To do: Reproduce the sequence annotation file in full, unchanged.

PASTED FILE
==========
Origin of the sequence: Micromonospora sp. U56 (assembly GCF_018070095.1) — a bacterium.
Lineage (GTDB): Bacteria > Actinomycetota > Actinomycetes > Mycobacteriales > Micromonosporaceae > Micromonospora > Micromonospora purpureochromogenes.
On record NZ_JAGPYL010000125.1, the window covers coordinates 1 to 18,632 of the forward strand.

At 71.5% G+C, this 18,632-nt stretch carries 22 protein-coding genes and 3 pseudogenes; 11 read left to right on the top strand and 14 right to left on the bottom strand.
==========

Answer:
Origin of the sequence: Micromonospora sp. U56 (assembly GCF_018070095.1) — a bacterium.
Lineage (GTDB): Bacteria > Actinomycetota > Actinomycetes > Mycobacteriales > Micromonosporaceae > Micromonospora > Micromonospora purpureochromogenes.
On record NZ_JAGPYL010000125.1, the window covers coordinates 1 to 18,632 of the forward strand.

At 71.5% G+C, this 18,632-nt stretch carries 22 protein-coding genes and 3 pseudogenes; 11 read left to right on the top strand and 14 right to left on the bottom strand.